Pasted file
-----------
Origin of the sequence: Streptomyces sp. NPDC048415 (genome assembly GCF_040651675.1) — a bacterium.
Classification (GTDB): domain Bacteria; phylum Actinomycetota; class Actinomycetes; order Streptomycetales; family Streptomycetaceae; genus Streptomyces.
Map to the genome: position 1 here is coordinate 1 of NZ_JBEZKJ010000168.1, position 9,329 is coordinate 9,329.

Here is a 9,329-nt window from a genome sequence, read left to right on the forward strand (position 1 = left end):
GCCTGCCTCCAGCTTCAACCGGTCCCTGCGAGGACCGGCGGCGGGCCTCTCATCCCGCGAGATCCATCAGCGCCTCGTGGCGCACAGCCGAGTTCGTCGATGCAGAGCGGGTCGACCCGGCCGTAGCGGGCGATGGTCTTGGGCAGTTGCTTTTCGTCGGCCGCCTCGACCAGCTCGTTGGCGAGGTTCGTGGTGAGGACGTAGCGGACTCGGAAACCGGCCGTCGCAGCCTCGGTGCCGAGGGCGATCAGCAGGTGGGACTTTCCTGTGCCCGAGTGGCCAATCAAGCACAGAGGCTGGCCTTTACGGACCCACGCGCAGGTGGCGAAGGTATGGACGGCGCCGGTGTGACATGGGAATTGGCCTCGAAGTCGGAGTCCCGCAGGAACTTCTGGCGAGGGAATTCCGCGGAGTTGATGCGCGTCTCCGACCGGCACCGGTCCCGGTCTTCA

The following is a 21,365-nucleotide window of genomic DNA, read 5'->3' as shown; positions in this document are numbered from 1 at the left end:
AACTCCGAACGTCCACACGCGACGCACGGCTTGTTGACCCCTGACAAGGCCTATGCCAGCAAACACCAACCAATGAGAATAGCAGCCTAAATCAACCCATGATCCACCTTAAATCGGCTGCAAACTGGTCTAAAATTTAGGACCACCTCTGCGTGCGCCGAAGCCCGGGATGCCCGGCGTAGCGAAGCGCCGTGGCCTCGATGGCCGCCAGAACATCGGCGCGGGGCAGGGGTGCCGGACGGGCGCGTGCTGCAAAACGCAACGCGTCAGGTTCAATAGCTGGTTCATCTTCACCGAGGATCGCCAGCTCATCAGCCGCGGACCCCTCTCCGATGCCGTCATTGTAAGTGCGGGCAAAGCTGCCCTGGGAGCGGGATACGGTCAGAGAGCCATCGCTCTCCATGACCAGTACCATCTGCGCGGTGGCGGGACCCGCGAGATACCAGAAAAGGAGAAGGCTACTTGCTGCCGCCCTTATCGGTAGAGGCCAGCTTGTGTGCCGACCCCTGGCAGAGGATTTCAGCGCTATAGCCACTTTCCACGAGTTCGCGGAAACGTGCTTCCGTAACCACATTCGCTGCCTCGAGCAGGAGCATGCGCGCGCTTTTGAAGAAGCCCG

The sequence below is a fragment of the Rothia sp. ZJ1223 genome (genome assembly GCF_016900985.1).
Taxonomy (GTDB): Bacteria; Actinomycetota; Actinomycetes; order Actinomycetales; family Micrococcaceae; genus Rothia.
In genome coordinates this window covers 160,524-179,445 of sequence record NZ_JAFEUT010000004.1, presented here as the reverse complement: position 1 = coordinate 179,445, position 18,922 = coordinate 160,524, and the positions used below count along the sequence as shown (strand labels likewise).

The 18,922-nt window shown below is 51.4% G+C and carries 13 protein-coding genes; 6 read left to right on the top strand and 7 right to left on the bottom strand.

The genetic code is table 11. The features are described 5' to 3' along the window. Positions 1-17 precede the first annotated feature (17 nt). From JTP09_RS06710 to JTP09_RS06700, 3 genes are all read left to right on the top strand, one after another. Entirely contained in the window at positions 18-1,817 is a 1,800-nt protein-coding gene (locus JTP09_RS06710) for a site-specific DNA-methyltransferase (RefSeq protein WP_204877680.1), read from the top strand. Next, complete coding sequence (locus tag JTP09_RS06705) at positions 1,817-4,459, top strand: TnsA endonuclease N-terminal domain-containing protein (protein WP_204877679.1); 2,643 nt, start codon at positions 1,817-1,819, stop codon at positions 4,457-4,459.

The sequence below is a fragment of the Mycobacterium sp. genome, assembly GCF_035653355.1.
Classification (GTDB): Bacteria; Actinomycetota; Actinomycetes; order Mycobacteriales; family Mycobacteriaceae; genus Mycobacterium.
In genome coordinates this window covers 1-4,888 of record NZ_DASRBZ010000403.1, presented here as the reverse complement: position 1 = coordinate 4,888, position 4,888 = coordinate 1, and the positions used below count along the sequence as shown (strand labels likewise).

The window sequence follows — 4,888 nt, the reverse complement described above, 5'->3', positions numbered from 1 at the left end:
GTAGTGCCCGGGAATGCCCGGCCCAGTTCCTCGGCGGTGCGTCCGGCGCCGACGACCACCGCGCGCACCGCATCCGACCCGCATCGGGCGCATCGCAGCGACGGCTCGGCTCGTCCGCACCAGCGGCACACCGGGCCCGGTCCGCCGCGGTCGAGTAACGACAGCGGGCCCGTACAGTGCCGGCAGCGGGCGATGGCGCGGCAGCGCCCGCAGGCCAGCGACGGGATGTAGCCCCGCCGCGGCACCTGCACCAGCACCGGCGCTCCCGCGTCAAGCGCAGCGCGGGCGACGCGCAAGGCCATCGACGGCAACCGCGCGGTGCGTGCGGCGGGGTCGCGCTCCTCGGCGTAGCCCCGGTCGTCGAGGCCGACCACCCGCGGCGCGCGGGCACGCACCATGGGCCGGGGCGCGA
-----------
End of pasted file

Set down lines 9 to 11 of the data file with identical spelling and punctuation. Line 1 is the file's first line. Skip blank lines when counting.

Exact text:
Taxonomy (GTDB): Bacteria; Actinomycetota; Actinomycetes; order Actinomycetales; family Micrococcaceae; genus Rothia.
In genome coordinates this window covers 160,524-179,445 of sequence record NZ_JAFEUT010000004.1, presented here as the reverse complement: position 1 = coordinate 179,445, position 18,922 = coordinate 160,524, and the positions used below count along the sequence as shown (strand labels likewise).

The 18,922-nt window shown below is 51.4% G+C and carries 13 protein-coding genes; 6 read left to right on the top strand and 7 right to left on the bottom strand.